The profession of journalism has now sunk to a point of incompetence and untrustworthiness that constitutes a serious threat, not only to itself, but also to the United States, which must have honest and reliable news sources to function and thrive. As currently constructed, the profession of journalism does not possess the tools or the will to address its crisis. Two recent examples should suffice.

The Saturday before Joe Paterno died, a tweet from a Penn State student-run website erroneously announced that Paterno was already dead. The tweet was immediately picked up by CBS Sports, and subsequently by the news web sites The Daily Beast and the Huffington Post. Howard Kurtz, supposedly the preeminent  media ethics watchdog, re-tweeted the false news himself. Many other journalists did the same. But it was all based on a hoax.  Paterno was still alive. Continue reading

Unethical Endorsement of the Month: Former Rep. Duke Cunningham

It's not just Duke...this guy's in Newt's corner too!

Duke Cunningham’s endorsement of Newt Gingrich’s presidential candidacy is like the kiss of death.

Here is what the former California Republican Congressman, currently in federal prison for multiple convictions on bribery, corruption and tax evasion charges, sent his former House Speaker as Newt struggled to keep his candidacy thriving while being battered by critics from all ends of the political spectrum:

“Newt, a voice out of the past. Down but not out and still fighting. First I do not want anything from you but have been watching the debates. I have 80% of inmates that would vote for you. They might not be able to but their extended families will.”

In a word—unbelievable. If Cunningham is trying to sink Gingrich, the endorsement of a dishonest pol like him, along with the news that Newt’s a penitentiary favorite, is an excellent, if under-handed and deceitful, way to do it. If Cunningham wants to help Gingrich, he could hardly be more incompetent and reckless about it. Has he never heard of cognitive dissonance? When someone most people regard as untrustworthy and dishonest endorses a candidate, that candidate will be pulled down closer to the endorser’s low level of esteem.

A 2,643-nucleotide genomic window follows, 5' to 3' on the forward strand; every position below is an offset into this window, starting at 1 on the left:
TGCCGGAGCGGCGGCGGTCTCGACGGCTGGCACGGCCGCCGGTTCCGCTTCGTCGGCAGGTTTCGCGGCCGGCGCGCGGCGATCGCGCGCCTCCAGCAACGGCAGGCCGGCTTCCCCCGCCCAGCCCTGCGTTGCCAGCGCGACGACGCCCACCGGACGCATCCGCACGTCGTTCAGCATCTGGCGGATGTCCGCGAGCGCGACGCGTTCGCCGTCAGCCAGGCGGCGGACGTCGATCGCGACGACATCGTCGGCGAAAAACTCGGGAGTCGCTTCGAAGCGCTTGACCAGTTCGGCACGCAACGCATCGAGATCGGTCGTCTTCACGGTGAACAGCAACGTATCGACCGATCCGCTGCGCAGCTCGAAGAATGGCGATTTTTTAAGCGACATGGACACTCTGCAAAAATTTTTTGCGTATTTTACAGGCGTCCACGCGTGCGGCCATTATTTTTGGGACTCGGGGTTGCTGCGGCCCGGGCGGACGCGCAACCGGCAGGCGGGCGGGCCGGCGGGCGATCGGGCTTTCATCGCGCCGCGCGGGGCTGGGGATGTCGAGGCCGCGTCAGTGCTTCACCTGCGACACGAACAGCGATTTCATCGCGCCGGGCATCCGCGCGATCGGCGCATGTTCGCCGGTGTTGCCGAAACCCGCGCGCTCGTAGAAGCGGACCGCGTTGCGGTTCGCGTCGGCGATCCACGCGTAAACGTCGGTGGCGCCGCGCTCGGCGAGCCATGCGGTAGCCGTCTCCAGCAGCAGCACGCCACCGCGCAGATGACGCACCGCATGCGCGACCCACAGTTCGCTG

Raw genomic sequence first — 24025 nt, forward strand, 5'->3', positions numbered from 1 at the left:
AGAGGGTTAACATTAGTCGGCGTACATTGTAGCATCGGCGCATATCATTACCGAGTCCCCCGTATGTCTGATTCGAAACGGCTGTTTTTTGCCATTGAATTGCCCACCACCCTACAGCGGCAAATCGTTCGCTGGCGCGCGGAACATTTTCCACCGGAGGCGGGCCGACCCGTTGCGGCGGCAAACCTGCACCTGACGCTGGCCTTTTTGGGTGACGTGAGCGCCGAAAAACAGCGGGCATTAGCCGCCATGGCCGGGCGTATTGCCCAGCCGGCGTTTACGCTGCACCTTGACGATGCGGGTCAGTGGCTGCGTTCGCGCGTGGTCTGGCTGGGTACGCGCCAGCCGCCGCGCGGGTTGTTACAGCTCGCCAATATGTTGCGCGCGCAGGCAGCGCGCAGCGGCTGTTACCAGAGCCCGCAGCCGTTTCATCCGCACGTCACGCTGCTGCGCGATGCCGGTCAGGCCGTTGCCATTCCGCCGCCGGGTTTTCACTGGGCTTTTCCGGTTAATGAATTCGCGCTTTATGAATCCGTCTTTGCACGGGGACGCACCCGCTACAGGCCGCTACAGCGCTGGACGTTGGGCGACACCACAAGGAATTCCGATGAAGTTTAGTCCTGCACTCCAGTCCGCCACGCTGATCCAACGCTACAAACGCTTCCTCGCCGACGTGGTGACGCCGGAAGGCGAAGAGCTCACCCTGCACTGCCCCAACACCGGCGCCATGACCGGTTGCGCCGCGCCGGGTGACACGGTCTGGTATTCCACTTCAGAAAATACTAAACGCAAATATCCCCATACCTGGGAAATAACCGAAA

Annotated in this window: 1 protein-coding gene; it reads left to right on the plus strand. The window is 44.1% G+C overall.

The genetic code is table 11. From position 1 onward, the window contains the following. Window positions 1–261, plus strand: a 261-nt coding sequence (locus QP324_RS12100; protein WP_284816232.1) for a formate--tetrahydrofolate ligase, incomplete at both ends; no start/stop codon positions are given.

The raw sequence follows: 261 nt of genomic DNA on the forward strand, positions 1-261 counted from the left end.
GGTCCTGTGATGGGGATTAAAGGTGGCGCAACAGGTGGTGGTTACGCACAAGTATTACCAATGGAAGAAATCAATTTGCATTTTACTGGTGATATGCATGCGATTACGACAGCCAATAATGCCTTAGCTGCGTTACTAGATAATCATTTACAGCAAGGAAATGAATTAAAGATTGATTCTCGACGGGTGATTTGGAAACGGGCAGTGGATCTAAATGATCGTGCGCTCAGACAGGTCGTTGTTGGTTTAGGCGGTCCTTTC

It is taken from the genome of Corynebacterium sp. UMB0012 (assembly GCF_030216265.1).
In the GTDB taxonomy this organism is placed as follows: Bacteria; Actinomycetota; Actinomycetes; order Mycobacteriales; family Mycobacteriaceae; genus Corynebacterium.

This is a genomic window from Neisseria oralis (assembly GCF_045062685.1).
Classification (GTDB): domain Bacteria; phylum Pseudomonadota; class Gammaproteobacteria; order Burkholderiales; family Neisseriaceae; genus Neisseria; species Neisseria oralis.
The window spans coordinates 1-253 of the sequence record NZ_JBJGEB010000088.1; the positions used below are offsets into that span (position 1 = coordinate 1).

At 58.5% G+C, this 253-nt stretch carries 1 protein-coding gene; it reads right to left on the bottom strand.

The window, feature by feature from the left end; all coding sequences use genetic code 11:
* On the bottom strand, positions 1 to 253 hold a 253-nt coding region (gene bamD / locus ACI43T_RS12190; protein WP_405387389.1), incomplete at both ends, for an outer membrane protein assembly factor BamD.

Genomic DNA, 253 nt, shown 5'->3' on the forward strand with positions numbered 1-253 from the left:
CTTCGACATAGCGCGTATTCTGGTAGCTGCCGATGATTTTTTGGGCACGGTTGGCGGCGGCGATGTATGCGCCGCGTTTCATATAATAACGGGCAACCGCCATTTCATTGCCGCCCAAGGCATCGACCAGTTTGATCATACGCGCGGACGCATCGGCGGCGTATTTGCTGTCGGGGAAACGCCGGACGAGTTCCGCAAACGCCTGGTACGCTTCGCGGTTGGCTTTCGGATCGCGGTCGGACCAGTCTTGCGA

A few more endorsements like this—Rev. Wright and Bernie Madoff, maybe?—and that would be the end of Gingrich for President. Whatever Cunningham’s endorsement is—deluded, diabolical or stupid, it’s an unethical endorsement from an unethical man, because the endorsement of someone like Cunningham does the opposite of what endorsements are supposed to do.

Thanks and Mea Culpa

The discussion on Ethics Alarms has been especially lively, diverse and interactive this week, and I want to thank all who participated for their time, passion, reason and civility. My goal has always been to foster better ethical analysis through dialogue, and I consider what I read the past several days to be a significant advance. I am grateful to everyone, especially so because it has been a hectic and difficult period for me.

I also am aware that the typos have been proliferating again, and I apologize to all. It is irritating, not to mention confusing, to have to read posts with errors, and it is unprofessional for me to allow the errors to occur. There can be no excuse for it, and I am truly sorry. Unfortunately, I can’t type, I have always been a poor speller, and I am an even worse proof-reader of my own work. Believe it or not, I proof each post at least four times, and use two different spell-check programs. I have begun to re-proof every day’s output before I go to bed, and it is astonishing how often I find typos that slipped through. Skipping a word that I heard in my head (and then read when it isn’t there) is the most common mistake, followed by typing “ed” instead of “es” at the end of words. The typos are more common when I am on the road, like this week, and have to work on my old, small, netbook with the missing keys.

I will continue to make improving this long-time flaw a top priority, and I remain very grateful for those of you, especially the two Jeffs and my old editor Patrice, who have been especially alert and kind enough to  flag my mistakes. Meanwhile, I continue to return to past posts—all 2, 232 of them, and search for typos to fix. And, dammit, I find them, too.

Once again, thanks, everybody, both for your contributions and your patience.